Temporary Internet Files: safe to delete?
Infopackets Reader Phyllis R. writes:
" Dear Dennis,
I have just completed a 'disk cleanup' on my computer. When the disk cleanup finished, it said I could free up more space on my C drive if I deleted my Temporary Internet Files. Is this a safe procedure, and do you recommend it? Every once in a while I clean out my Temporary Internet Files and web site history, but was curious of your opinion. Thanks for any help you can provide. "
Before answering that question, it's important to understand the role of Temporary Internet Files before you go and delete them ;-).
In short: Temporary Internet Files are downloaded onto your computer whenever a web site is accessed through your web browser. For example, if the web site consists of pictures, those pictures are downloaded and stored on your computer. Similarly, if the web site contains text, the text is downloaded and saved to your computer.
The function of Temporary Internet Files are to act as an Internet 'cache'. So, for example: when a web site is referenced, your browser will first check to see if the web site files ("Temporary Internet Files") exist on your computer -- locally -- before attempting to download them remotely. Obviously, it is much quicker to access something locally than by remote destination. To put it another way: the web site would appear to load faster if the majority of its web files were cached on your system (via Temporary Internet Files).
Considering that each web site could have hundreds -- or even thousands -- of individual Temporary Internet Files saved to your computer, the downside is that you will lose hard drive space. Having said that: if you constantly delete your Temporary Internet Files strictly 'out of habit', you'll not only save space, but you'll also severely fragment your hard drive. This is especially true if you have more than ample space to store your Temporary Internet Files (and deleting the files is therefore not necessary).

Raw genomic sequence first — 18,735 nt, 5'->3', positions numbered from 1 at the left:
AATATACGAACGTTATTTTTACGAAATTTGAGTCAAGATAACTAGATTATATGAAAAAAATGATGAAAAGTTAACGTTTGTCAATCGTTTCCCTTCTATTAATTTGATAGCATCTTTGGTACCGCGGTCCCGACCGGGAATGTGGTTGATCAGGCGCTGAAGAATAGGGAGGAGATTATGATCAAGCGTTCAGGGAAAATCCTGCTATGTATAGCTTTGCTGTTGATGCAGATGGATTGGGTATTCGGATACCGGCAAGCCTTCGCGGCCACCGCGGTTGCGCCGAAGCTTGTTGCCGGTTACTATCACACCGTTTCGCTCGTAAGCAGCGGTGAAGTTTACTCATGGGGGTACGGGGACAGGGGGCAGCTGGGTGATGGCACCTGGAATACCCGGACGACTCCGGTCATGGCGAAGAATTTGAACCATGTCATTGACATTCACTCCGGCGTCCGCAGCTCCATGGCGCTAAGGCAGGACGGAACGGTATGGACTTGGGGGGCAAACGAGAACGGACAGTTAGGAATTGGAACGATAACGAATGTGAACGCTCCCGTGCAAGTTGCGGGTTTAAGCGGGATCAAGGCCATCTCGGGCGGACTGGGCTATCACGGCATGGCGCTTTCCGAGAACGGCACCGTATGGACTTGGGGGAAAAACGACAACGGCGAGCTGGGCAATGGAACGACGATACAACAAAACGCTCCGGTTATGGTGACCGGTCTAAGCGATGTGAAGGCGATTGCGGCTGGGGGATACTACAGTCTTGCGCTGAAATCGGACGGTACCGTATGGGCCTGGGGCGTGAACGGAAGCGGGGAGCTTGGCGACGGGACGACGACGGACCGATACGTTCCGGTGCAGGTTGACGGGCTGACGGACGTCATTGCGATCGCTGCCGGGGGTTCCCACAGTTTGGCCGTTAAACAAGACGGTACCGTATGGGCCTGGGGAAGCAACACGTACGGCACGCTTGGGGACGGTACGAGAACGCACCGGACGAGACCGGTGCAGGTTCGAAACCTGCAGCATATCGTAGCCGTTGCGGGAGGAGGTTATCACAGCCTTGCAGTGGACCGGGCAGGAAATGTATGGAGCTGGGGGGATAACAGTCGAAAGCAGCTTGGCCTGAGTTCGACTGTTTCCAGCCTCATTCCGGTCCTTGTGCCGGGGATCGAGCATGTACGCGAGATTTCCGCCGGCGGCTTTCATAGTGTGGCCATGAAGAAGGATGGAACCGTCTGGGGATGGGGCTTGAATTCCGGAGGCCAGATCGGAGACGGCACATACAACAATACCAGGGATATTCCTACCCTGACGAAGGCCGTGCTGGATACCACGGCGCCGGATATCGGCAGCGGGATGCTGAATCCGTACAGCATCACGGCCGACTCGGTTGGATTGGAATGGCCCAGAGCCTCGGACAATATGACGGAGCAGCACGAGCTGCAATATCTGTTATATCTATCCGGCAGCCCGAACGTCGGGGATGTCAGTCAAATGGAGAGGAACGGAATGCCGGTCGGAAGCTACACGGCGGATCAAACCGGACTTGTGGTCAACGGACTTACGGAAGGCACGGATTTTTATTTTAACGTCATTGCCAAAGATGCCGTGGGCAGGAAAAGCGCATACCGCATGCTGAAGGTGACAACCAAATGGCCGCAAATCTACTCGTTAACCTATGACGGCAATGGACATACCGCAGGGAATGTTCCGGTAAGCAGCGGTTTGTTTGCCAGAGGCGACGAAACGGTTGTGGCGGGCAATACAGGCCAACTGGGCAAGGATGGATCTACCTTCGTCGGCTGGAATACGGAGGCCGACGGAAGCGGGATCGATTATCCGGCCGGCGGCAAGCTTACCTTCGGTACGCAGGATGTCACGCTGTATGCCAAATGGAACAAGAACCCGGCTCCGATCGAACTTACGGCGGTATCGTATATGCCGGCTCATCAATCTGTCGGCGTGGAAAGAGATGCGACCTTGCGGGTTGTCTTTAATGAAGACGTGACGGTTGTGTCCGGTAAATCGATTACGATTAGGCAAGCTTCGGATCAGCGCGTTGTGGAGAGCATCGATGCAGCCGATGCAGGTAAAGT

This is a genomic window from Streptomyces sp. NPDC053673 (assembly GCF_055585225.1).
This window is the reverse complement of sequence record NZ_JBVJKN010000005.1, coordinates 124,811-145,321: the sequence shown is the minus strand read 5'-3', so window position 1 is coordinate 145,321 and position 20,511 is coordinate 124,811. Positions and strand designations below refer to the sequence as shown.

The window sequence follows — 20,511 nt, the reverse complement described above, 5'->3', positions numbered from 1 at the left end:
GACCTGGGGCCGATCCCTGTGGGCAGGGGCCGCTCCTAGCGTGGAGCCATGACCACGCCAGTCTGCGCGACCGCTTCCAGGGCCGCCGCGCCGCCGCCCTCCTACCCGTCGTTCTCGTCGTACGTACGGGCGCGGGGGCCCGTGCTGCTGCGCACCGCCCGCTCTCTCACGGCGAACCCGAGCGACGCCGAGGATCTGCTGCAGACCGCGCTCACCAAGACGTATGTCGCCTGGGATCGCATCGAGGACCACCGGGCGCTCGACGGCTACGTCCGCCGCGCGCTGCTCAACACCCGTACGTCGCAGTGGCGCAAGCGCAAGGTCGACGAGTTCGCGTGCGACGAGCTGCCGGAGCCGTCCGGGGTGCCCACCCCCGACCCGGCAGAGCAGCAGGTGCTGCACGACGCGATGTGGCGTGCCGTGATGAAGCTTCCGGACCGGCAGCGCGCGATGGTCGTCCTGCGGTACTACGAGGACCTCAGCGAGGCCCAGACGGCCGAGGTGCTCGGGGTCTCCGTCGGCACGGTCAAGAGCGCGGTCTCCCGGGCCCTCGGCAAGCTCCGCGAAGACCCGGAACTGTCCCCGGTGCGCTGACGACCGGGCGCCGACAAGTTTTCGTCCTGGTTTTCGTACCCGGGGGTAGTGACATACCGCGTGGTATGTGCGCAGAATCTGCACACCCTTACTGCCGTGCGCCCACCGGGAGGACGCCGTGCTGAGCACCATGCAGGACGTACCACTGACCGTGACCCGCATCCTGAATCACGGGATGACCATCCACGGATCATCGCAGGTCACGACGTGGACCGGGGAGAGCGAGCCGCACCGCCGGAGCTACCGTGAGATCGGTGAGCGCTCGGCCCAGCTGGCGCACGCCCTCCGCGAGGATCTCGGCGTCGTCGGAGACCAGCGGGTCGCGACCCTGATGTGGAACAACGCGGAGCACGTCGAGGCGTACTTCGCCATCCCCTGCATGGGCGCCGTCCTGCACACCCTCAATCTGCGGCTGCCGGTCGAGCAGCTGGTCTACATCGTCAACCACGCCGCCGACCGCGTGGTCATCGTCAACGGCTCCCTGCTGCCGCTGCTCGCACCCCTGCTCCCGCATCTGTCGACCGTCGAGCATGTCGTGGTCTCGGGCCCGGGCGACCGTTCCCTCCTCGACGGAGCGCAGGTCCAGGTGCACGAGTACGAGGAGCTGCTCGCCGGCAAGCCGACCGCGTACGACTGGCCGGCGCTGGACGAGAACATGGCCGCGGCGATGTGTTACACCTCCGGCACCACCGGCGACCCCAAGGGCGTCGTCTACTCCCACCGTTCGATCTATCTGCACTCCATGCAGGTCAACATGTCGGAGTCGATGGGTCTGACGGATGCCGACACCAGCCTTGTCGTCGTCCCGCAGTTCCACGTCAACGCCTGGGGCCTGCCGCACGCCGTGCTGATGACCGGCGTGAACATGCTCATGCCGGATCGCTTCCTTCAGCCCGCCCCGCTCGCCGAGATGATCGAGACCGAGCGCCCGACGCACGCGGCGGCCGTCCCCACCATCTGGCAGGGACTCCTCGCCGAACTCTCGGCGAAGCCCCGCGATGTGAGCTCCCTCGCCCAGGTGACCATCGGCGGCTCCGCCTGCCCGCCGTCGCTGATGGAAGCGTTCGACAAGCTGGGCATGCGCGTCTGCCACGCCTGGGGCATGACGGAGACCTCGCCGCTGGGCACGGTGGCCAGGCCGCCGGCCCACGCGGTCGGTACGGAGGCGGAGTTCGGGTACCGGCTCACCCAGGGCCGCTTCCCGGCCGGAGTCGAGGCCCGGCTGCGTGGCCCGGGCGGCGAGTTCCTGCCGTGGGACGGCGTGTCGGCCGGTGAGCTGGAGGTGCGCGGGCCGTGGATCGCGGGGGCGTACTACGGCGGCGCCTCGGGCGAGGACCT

Side note: As I have discussed in the Gazette a few times before, a single file can span across multiple areas on a hard disk drive. If the file is fragmented, the hard drive heads must move back and forth to read or write each portion of the file. This is also referred to as hard drive latency or access time. As files are deleted [old Temporary Internet Files] and new ones are added [newer Temporary Internet Files], the "free space" on the drive starts to resemble that of Swiss Cheese. Defragging, on the other hand, puts related files in a close proximity so that when they are accessed, the drive head efficiently moves (at best) in 1 direction, rather than sporadically. The drive arm is referred to as the "boom", and a move in one direction of the boom is referred to as a "sweep" (as depicted here).
So, to answer your question --
Yes, you can clean up the Temporary Internet Files, Cookies, and Web Site History: but I recommend doing this *only* if hard drive space is an issue. And of course, I also recommend that you defrag your hard drive after every cleaning.
RE: An Alternative to Cleaning Temporary Internet Files
If hard drive space is critical, you might want to run an all-around system cleaning utility like WinOptimizer 9, rather than hap-hazardly removing your Temporary Internet Files. WinOptimizer Platinum Suite not only gives your web browser a thorough cleaning, it also checks your entire system for duplicate files, generic junk files, and can even fine tune your Internet connection! WinOptimizer 9 comes highly recommended; you can click to read an in-depth review on our web site:
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